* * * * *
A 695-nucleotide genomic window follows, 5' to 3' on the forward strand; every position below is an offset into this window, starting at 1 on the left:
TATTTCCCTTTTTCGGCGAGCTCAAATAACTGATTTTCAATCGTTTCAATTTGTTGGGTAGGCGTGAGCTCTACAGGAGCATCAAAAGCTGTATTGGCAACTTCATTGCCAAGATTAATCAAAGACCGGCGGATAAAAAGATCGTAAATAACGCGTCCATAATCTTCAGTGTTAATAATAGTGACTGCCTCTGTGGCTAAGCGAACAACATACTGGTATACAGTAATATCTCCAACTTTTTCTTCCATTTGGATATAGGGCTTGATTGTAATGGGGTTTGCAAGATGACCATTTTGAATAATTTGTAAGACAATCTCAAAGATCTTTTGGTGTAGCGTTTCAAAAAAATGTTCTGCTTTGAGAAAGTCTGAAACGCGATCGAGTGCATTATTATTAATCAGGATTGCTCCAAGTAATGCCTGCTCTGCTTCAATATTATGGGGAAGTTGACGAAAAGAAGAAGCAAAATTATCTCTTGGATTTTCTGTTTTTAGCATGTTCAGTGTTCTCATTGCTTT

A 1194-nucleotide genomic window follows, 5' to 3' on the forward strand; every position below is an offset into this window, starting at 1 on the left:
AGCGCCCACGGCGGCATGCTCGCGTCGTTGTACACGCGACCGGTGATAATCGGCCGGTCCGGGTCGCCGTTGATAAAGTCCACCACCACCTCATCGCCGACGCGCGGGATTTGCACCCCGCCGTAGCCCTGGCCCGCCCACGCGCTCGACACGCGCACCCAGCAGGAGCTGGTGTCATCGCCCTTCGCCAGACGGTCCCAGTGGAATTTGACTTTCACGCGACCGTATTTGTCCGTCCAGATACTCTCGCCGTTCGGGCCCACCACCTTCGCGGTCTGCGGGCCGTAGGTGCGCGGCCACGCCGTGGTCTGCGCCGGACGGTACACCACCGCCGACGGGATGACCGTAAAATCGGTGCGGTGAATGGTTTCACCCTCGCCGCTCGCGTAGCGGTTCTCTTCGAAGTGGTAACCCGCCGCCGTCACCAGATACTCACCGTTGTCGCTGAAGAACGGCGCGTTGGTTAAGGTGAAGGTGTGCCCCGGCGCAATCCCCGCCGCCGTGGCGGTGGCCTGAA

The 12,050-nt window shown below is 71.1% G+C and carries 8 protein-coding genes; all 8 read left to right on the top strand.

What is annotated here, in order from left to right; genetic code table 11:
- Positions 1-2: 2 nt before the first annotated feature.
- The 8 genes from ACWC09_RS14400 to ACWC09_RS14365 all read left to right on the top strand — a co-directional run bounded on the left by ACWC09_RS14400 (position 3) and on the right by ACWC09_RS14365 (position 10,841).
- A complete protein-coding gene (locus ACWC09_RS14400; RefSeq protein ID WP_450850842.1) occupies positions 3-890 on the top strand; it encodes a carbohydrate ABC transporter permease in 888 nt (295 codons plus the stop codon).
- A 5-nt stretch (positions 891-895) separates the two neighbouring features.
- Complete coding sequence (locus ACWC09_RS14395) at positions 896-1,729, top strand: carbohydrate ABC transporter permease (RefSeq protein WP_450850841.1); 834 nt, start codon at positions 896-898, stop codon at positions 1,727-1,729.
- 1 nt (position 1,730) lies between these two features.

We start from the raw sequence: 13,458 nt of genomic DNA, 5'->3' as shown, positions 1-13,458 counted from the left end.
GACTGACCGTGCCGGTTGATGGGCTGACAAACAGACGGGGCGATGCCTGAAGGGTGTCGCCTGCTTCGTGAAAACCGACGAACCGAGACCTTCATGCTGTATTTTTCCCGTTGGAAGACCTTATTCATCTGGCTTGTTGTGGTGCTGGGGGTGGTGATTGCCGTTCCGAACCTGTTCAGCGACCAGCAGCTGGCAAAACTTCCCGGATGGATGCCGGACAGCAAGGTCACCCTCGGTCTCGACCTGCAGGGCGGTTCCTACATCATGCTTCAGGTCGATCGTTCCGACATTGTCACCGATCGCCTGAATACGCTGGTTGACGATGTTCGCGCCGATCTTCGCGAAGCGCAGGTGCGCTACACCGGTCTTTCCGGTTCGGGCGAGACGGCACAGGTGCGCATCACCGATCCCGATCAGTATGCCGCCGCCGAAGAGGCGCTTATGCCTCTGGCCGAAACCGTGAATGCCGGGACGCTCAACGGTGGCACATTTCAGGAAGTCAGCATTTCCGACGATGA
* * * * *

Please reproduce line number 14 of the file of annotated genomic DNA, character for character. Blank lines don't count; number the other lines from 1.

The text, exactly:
GACTGACCGTGCCGGTTGATGGGCTGACAAACAGACGGGGCGATGCCTGAAGGGTGTCGCCTGCTTCGTGAAAACCGACGAACCGAGACCTTCATGCTGTATTTTTCCCGTTGGAAGACCTTATTCATCTGGCTTGTTGTGGTGCTGGGGGTGGTGATTGCCGTTCCGAACCTGTTCAGCGACCAGCAGCTGGCAAAACTTCCCGGATGGATGCCGGACAGCAAGGTCACCCTCGGTCTCGACCTGCAGGGCGGTTCCTACATCATGCTTCAGGTCGATCGTTCCGACATTGTCACCGATCGCCTGAATACGCTGGTTGACGATGTTCGCGCCGATCTTCGCGAAGCGCAGGTGCGCTACACCGGTCTTTCCGGTTCGGGCGAGACGGCACAGGTGCGCATCACCGATCCCGATCAGTATGCCGCCGCCGAAGAGGCGCTTATGCCTCTGGCCGAAACCGTGAATGCCGGGACGCTCAACGGTGGCACATTTCAGGAAGTCAGCATTTCCGACGATGA